Definition Distinction between on-site and off-site supervision has become unclear with the use of telecommunications technologies ANA has established operational guidelines for supervision related to telecommunication technologies Who is in control of the activity? How should controls be instituted?
Components of Supervision Initial direction: instructions provided when the task is first delegated Periodic inspection: the decision the RN makes regarding frequency of monitoring the delegatee’s performance
Levels of Supervision Unsupervised One RN works with another RN in a collegial relationship Neither RN is in the position of supervising the other
Levels of Supervision Initial direction/periodic inspection RN is supervising a licensed or unlicensed caregiver Knows the individual’s training and competencies Has developed a working relationship with the individual
Levels of Supervision Continuous supervision RN has determined that the delegatee will need very frequent to continual support and assistance Continuous supervision is required when The working relationship is new The task is very complex The delegatee is inexperienced or has not demonstrated an acceptable level of competence
Effective Delegation and Supervision Assigning versus Delegating
Definition of Assignment Distribution of work that each staff member is responsible for during a given work period Designates activities consistent with job position and description, legal scope of practice, and educational background The staff member assumes responsibility and is accountable for completing the assignment.
Assignment Considerations Assigning groups of clients to various care providers, including NAP and LPNs/LVNs is not appropriate NAP assignments would include functions and tasks LPNs/LVNs may be assigned specific clients for which to perform care, but RNs remain responsible for all nursing practice activities
Assignment Considerations The RN is responsible for assignments made to nursing personnel and should consider the following: Patient’s physiologic status and complexity of care Infection control or cross-contamination issues Level of supervision required Staff development opportunities such as assigning a less experienced nurse to a more complex patient with an increased level of supervision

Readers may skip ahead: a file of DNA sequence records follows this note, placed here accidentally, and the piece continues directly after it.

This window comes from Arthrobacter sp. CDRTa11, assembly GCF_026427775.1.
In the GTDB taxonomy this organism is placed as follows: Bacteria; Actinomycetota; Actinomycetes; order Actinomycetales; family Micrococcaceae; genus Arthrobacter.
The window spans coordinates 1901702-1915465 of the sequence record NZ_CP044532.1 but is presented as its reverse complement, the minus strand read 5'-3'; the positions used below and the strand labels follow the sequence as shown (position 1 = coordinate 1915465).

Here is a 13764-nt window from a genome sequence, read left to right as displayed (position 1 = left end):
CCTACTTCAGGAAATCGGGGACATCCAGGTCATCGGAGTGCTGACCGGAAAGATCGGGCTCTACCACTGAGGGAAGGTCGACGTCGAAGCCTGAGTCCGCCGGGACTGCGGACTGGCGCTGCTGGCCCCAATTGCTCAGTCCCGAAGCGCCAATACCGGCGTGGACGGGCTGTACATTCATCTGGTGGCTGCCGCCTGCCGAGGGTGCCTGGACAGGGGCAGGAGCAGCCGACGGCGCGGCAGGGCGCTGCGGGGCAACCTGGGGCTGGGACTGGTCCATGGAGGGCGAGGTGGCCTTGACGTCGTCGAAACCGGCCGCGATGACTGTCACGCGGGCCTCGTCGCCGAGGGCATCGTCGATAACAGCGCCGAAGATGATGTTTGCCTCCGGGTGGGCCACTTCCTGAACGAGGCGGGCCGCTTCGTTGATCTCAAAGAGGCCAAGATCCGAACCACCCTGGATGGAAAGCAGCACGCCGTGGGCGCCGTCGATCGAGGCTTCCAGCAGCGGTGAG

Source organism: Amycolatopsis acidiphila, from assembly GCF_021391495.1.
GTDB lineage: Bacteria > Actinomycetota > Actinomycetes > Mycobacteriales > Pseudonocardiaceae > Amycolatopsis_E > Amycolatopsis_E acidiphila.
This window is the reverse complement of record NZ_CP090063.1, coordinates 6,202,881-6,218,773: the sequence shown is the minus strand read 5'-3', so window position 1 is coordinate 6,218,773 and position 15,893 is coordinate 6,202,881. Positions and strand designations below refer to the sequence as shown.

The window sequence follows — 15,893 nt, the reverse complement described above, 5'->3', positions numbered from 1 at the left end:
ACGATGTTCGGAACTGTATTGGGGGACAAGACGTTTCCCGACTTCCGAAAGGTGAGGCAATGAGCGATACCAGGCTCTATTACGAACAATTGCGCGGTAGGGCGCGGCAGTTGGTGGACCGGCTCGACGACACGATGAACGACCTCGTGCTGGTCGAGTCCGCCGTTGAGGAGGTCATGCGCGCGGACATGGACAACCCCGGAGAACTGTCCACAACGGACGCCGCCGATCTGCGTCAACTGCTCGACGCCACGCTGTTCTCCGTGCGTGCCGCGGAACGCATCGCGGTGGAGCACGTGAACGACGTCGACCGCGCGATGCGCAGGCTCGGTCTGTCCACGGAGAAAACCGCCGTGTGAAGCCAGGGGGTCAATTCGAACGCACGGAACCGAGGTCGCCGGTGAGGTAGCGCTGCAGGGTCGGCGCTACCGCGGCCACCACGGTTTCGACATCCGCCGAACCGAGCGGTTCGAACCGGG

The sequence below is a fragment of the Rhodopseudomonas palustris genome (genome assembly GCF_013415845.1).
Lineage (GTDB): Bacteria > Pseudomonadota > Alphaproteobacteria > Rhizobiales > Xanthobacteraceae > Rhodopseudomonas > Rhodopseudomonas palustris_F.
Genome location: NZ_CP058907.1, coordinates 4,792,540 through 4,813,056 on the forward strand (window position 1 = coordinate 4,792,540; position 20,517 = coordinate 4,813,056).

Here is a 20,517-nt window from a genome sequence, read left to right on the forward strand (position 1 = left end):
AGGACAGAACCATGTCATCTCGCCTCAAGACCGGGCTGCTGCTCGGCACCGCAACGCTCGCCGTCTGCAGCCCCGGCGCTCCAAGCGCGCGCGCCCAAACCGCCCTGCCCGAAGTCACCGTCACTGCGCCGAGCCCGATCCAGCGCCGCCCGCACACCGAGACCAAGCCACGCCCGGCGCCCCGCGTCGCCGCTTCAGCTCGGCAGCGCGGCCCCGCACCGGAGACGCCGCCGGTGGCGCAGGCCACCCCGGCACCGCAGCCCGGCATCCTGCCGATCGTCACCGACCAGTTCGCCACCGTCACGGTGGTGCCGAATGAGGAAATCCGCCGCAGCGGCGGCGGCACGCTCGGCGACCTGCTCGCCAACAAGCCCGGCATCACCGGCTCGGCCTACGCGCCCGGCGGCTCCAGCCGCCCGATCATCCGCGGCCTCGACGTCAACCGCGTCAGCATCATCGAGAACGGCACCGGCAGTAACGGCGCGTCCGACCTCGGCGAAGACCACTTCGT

Utilizing the Interdisciplinary Health CareTeam Interdisciplinary team members will be valuable in meeting patient care needs RNs should know scope of practice and training background of team members
Utilizing the Interdisciplinary Health CareTeam RN should know how the work is delegated or assigned to interdisciplinary team members Interdisciplinary team members may report to the RN, who is responsible for assigning and delegating patient care tasks Interdisciplinary team members may report to supervisors in their individual disciplines and may work in a collaborative manner with the RN to provide patient care
Effective Delegation and Supervision Building Delegation and Supervision Skills
Novice Nurses’ Barriers to Effective Delegation Fear of being disliked, losing control, taking risks, making mistakes Lack of confidence Lack of knowledge
Communicate Effectively Know exactly what needs to be done and what outcomes are expected Maintain self-control and confidence Listen carefully to the delegatee’s response Ask for feedback by using open-ended, nonthreatening statements if the delegation action elicits a negative response
Create an Environment of Trust and Cooperation Maintain a nonthreatening and nonjudgmental attitude—Problems will be reported more quickly Avoid blaming and criticizing when mistakes occur—Look for root causes such as inadequate training or too heavy workload Encourage staff members to report and discuss problems
Create an Environment of Teaching and Learning Remember that inadequate training is a common cause for poor performance in the work setting Identify staff learning needs and provide educational programs aimed at building skills and competencies Be willing to teach and demonstrate how to perform a task rather than merely telling how it should be done
Promote Patient Satisfaction Clients need and want to know their caregivers’ qualifications The RN is responsible for describing the health care team to the client
Provide Feedback and Follow Up Delegation process is not complete until the RN reassesses the patient and adjusts the plan of care as indicated Provide honest feedback to the delegatee about his or her performance Praise good performance Address poor job performance Stop inappropriate, unsafe, or incompetent performance immediately; document and report to the nurse manager or supervisor Request additional training or other appropriate action to ensure that patient safety is protected